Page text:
Switching from the 2D XAML view to the immersive view
If the app uses XAML, then the XAML
IFrameworkViewSource will control the first view of the app. The app will need to switch to the immersive view before activating the
CoreWindow, to ensure the app launches directly into the immersive experience.
Dispatcherassociated with the view you are switching into.
Switching from the immersive view back to a keyboard XAML view
One common reason for switching back-and-forth between views is displaying a keyboard in a mixed reality app. The shell is only able to display the system keyboard if the app is showing a 2D view. If the app needs to get text input, it may provide a custom XAML view with a text input field, switch to it, and then switch back after the input is complete.
Like above, you can use ApplicationViewSwitcher::SwitchAsync to transition back to a XAML view from your immersive view.
2D app views always appear in a fixed virtual slate. This makes all 2D views show the exact same amount of content. Here are some further details about the size of your app's 2D view:
The Start Menu uses the standard small tile and medium tile for pins and the All Apps list in Mixed Reality.
As you build apps, you have access to the rich app to app communication mechanisms available on Windows 10. Even though HoloLens currently does not support the new app service protocol launches, many of the new Protocol APIs and file registrations work perfectly on HoloLens to enable app launching and communication. Note that for desktop headsets, the app associated with a given file extension or protocol may be a Win32 app that can only appear on the desktop monitor or in the desktop slate.
HoloLens supports app to app launching via the Windows.System.Launcher APIs.
There are some things to consider when launching another application:
HoloLens supports both FileOpenPicker and FileSavePicker contracts. However, no app comes pre-installed that fulfills the file picker contracts. These apps - OneDrive, for example - can be installed from the Windows Store.
If you have more than one file picker app installed, you will not see any disambiguation UI for choosing which app to launch; instead, the first file picker installed will be chosen. When saving a file, the filename is generated which includes the timestamp. This cannot be changed by the user.
By default, the following extensions are supported locally:
|Photos||bmp, gif, jpg, png, avi, mov, mp4, wmv|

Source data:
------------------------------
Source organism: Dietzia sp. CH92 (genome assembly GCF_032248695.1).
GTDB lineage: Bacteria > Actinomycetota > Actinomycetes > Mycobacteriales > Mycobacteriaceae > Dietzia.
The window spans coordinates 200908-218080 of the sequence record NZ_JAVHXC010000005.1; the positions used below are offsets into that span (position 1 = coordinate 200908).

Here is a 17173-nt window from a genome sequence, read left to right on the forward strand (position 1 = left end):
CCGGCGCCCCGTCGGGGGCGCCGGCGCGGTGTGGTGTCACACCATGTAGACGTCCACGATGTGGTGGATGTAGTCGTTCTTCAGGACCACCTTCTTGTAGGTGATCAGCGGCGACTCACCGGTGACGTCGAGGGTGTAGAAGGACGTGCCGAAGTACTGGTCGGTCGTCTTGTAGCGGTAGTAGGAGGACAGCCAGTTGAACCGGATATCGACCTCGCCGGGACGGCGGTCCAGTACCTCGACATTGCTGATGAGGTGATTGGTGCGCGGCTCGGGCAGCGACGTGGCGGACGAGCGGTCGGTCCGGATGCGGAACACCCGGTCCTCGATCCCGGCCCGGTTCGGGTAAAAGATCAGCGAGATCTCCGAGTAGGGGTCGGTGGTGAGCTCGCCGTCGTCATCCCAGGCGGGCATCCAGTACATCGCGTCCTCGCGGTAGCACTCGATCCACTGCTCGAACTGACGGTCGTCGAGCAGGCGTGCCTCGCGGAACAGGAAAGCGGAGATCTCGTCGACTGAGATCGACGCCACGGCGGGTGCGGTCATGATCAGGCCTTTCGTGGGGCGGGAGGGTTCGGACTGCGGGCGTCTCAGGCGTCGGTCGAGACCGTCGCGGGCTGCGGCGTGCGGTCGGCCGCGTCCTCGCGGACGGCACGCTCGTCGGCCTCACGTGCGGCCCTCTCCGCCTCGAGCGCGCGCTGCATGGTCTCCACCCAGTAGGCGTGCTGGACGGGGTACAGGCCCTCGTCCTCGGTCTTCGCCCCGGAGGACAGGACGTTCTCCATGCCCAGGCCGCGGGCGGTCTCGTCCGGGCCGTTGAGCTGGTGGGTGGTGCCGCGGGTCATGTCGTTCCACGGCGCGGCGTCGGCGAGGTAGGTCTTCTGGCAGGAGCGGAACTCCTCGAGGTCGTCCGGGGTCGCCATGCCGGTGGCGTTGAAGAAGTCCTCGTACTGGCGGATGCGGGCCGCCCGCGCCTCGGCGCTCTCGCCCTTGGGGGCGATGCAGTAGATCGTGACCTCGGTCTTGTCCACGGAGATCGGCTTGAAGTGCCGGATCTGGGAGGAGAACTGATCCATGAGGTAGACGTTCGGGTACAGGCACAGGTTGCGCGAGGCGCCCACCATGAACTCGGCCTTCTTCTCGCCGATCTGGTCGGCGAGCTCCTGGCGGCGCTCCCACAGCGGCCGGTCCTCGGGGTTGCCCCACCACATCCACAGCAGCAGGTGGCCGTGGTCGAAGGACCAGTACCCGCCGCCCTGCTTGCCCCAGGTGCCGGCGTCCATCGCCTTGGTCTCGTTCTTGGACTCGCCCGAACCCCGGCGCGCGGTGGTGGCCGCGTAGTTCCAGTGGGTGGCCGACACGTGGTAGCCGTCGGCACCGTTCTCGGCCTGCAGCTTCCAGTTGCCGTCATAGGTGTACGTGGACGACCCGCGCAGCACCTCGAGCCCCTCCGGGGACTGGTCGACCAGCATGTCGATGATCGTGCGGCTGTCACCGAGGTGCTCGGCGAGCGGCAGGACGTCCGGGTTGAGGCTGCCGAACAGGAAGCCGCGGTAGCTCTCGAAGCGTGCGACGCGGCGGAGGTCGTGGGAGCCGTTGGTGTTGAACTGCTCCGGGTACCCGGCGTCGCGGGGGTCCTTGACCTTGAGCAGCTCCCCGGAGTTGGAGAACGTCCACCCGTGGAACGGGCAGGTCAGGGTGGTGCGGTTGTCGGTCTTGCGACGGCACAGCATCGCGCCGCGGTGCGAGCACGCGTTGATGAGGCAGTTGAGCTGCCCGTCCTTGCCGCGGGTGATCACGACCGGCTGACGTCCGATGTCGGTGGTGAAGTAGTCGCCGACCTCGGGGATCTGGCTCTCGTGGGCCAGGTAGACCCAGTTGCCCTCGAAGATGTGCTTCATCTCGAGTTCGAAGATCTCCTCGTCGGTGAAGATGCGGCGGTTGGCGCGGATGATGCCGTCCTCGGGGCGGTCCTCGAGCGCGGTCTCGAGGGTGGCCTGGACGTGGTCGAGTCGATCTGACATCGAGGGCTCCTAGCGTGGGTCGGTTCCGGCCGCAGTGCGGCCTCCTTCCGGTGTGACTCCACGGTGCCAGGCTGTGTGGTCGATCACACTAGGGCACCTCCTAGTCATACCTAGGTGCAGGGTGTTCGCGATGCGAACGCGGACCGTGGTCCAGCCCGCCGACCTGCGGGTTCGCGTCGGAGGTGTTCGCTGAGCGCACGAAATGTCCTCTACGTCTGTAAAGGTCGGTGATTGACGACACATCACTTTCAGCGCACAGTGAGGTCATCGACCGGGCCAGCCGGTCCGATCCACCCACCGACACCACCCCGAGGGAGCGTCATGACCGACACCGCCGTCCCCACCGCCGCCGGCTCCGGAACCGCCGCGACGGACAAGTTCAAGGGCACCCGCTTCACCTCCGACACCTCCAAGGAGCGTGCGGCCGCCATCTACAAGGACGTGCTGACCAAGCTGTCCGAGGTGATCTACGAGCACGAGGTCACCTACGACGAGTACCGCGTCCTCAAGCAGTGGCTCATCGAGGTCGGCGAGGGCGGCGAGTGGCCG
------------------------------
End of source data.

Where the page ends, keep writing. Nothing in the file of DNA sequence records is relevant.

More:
|Microsoft Edge||htm, html, pdf, svg, xml|
App Contracts and extension points allow you to register your app to take advantage of deeper operating system features like handle a file extension or use background tasks. This is a list of the supported contracts and extension points on HoloLens. This is different than APIs that are supported.
|Contract or Extension||Supported?|
|Account Picture Provider (extension)||Unsupported|
|App service||Supported but not fully functional|
|Background tasks (extension)||Partially Supported (not all triggers work)|
|Update task (extension)||Supported|
|Cached file updater contract||Supported|
|Camera settings (extension)||Unsupported|
|File activation (extension)||Supported|
|File Open Picker contract||Supported|
|File Save Picker contract||Supported|
|Lock screen call||Unsupported|
|Play To contract||Unsupported|
|Preinstalled config task||Unsupported|
|Print 3D Workflow||Supported|
|Print task settings (extension)||Unsupported|
|URI activation (extension)||Supported|
|Web account provider||Supported|
All storage is through the Windows.Storage namespace, see the following for more details. HoloLens does not support App Storage sync/roaming.
|Property||Supported on HoloLens||Supported on immersive headsets||Description|
|AppCaptures||X||X||Gets the App Captures folder.|
|CameraRoll||X||X||Gets the Camera Roll folder.|
|DocumentsLibrary||X||X||Gets the Documents library. The Documents library is not intended for general use.|
|MusicLibrary||X||X||Gets the Music library.|
|Objects3D||X||X||Gets the Objects 3D folder.|
|PicturesLibrary||X||X||Gets the Pictures library.|
|Playlists||X||X||Gets the play lists folder.|
|SavedPictures||X||X||Gets the Saved Pictures folder.|
|VideosLibrary||X||X||Gets the Videos library.|
|HomeGroup||X||Gets the HomeGroup folder.|
|MediaServerDevices||X||Gets the folder of media server (Digital Living Network Alliance (DLNA)) devices.|
|RecordedCalls||X||Gets the recorded calls folder.|
|RemovableDevices||X||Gets the removable devices folder.|
With Windows 10 you no longer target an operating system but instead target your app to one or more device families. A device family identifies the APIs, system characteristics, and behaviors that you can expect across devices within the device family. It also determines the set of devices on which your app can be installed from the Windows Store.